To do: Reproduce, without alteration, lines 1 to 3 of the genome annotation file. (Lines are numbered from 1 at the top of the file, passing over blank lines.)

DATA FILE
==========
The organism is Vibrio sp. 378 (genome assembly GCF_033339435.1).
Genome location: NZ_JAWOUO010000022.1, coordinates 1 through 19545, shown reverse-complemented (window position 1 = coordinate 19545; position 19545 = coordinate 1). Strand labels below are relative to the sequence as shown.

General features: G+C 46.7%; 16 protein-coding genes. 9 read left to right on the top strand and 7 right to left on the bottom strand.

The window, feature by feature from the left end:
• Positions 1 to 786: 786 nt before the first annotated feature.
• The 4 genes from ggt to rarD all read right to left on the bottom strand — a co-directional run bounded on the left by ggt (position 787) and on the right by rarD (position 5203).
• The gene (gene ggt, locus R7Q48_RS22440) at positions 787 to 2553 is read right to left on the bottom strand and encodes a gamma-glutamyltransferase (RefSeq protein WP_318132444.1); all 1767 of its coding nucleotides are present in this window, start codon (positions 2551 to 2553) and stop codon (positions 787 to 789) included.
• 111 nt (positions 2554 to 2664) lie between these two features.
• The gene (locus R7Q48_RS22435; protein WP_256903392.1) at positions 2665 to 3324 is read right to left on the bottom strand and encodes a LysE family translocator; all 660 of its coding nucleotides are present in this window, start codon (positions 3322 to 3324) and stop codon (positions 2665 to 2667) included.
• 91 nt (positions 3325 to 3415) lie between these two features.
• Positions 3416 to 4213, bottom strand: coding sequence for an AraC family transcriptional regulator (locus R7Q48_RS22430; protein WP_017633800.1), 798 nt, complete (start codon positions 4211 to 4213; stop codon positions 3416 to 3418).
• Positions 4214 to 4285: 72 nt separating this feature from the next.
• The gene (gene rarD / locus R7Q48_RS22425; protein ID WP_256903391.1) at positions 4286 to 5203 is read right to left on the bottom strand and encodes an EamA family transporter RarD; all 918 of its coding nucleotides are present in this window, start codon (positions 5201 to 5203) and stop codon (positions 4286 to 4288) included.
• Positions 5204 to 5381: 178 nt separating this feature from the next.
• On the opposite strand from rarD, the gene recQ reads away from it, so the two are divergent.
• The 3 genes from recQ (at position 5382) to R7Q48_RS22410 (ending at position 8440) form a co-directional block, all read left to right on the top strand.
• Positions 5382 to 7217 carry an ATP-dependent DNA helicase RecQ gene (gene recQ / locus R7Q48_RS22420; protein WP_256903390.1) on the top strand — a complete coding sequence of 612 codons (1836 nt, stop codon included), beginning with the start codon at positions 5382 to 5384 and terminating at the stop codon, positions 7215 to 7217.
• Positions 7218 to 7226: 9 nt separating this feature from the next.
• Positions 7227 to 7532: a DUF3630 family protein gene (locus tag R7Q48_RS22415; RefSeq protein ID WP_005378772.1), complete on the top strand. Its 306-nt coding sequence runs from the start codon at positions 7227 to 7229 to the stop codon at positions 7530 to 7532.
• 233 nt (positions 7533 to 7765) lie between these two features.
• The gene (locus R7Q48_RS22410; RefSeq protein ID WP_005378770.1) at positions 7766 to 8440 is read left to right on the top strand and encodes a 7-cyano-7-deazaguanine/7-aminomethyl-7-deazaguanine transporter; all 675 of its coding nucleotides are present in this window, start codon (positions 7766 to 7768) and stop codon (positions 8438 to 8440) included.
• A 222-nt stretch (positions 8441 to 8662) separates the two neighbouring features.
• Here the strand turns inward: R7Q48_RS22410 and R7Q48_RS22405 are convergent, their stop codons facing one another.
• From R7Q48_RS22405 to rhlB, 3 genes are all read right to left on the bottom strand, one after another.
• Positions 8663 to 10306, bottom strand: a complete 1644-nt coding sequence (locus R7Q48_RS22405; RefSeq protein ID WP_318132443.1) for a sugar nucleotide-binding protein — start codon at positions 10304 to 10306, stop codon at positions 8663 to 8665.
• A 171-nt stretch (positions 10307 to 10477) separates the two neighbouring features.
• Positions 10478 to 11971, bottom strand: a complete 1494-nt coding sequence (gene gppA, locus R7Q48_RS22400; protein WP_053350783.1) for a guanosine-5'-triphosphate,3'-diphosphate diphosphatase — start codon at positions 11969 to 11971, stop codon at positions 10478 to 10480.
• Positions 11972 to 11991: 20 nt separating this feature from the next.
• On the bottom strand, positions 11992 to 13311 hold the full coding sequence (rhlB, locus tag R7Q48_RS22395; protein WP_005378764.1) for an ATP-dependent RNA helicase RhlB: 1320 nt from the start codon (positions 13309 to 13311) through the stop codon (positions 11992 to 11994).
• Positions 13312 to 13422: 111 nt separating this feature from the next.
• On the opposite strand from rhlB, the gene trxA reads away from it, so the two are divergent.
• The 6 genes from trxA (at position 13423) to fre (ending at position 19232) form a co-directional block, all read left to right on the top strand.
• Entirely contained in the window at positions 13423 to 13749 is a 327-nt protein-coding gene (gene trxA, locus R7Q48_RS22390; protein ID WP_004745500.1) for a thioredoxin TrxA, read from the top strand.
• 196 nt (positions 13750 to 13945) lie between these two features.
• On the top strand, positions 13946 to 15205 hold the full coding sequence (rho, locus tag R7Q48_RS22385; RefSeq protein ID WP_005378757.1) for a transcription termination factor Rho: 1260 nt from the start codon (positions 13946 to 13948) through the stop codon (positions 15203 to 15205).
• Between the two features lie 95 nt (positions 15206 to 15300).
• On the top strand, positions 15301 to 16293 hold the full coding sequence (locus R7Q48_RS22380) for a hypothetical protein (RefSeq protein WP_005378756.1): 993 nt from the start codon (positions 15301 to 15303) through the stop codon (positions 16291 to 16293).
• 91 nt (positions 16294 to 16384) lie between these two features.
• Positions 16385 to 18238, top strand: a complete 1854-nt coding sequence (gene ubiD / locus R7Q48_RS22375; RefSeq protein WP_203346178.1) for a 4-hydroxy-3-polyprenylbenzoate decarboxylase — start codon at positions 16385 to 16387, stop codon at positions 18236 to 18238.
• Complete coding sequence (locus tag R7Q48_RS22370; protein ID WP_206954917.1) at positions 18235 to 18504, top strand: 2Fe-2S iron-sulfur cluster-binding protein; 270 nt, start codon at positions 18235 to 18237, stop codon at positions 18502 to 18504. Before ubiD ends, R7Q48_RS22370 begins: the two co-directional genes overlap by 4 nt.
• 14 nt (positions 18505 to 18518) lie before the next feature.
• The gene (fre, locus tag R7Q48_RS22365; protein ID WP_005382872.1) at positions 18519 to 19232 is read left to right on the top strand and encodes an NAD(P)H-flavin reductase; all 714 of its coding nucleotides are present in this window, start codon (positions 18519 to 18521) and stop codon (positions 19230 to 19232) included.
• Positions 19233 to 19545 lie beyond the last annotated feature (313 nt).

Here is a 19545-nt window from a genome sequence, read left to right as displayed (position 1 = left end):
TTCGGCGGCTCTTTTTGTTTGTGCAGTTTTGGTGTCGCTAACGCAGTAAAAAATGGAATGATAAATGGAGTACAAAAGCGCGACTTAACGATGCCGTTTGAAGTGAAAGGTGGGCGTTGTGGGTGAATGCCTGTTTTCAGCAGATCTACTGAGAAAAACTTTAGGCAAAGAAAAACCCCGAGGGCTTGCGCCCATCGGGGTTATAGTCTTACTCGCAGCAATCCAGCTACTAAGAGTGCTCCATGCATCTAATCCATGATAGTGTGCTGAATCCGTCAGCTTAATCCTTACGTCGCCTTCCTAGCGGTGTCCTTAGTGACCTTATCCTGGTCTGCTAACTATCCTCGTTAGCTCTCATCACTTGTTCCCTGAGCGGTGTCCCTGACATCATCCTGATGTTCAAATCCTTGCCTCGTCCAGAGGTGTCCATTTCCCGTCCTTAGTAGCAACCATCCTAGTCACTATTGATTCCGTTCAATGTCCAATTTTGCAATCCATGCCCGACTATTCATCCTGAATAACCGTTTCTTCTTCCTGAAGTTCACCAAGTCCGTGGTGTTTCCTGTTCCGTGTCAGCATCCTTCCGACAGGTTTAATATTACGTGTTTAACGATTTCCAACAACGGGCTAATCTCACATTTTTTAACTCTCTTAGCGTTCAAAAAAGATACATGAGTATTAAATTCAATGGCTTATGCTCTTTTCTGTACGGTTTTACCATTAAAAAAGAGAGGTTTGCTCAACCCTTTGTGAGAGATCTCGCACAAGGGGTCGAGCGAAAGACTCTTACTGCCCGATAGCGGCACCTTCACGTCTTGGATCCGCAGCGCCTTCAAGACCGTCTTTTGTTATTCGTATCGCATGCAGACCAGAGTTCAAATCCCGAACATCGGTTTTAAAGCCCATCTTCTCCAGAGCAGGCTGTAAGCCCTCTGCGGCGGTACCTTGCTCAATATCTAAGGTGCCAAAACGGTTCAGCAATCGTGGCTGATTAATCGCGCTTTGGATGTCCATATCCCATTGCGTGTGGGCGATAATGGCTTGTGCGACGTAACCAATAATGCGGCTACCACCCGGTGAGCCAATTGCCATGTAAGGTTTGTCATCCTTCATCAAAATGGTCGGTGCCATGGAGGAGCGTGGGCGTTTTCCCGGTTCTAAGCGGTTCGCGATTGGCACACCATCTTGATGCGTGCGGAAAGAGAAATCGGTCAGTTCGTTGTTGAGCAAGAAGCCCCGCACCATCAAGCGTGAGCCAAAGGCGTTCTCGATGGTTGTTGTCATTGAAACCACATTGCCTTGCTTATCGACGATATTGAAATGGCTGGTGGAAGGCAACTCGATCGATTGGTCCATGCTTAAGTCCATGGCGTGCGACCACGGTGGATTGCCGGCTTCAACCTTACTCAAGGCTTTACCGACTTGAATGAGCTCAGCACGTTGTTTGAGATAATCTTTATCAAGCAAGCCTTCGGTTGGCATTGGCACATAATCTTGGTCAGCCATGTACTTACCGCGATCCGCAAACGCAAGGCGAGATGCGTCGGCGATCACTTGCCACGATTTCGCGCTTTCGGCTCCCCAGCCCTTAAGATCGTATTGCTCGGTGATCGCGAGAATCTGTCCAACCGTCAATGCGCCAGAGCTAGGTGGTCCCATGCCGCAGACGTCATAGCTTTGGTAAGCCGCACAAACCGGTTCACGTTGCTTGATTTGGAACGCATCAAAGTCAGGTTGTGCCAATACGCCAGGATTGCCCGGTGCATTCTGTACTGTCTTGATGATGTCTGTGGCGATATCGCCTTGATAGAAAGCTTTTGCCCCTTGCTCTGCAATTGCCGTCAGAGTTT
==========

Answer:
The organism is Vibrio sp. 378 (genome assembly GCF_033339435.1).
Genome location: NZ_JAWOUO010000022.1, coordinates 1 through 19545, shown reverse-complemented (window position 1 = coordinate 19545; position 19545 = coordinate 1). Strand labels below are relative to the sequence as shown.

General features: G+C 46.7%; 16 protein-coding genes. 9 read left to right on the top strand and 7 right to left on the bottom strand.